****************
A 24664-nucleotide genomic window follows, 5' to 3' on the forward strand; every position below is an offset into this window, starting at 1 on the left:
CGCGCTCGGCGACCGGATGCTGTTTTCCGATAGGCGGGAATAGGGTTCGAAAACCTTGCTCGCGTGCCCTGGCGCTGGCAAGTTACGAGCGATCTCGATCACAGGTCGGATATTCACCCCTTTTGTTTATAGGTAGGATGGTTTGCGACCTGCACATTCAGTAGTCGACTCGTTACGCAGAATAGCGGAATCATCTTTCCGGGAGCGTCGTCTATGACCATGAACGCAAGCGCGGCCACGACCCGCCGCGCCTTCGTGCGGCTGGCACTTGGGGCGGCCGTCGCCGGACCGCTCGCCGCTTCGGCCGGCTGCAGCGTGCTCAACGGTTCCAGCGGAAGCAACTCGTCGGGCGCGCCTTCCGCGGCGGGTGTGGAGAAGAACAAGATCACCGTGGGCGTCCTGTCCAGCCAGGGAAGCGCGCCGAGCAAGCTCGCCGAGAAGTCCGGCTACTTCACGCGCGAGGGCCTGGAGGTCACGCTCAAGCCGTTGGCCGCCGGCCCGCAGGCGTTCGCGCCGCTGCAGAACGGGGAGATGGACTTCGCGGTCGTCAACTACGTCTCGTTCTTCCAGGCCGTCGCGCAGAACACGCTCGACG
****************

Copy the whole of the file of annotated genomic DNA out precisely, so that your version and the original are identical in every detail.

A 24664-nucleotide genomic window follows, 5' to 3' on the forward strand; every position below is an offset into this window, starting at 1 on the left:
CGCGCTCGGCGACCGGATGCTGTTTTCCGATAGGCGGGAATAGGGTTCGAAAACCTTGCTCGCGTGCCCTGGCGCTGGCAAGTTACGAGCGATCTCGATCACAGGTCGGATATTCACCCCTTTTGTTTATAGGTAGGATGGTTTGCGACCTGCACATTCAGTAGTCGACTCGTTACGCAGAATAGCGGAATCATCTTTCCGGGAGCGTCGTCTATGACCATGAACGCAAGCGCGGCCACGACCCGCCGCGCCTTCGTGCGGCTGGCACTTGGGGCGGCCGTCGCCGGACCGCTCGCCGCTTCGGCCGGCTGCAGCGTGCTCAACGGTTCCAGCGGAAGCAACTCGTCGGGCGCGCCTTCCGCGGCGGGTGTGGAGAAGAACAAGATCACCGTGGGCGTCCTGTCCAGCCAGGGAAGCGCGCCGAGCAAGCTCGCCGAGAAGTCCGGCTACTTCACGCGCGAGGGCCTGGAGGTCACGCTCAAGCCGTTGGCCGCCGGCCCGCAGGCGTTCGCGCCGCTGCAGAACGGGGAGATGGACTTCGCGGTCGTCAACTACGTCTCGTTCTTCCAGGCCGTCGCGCAGAACACGCTCGACG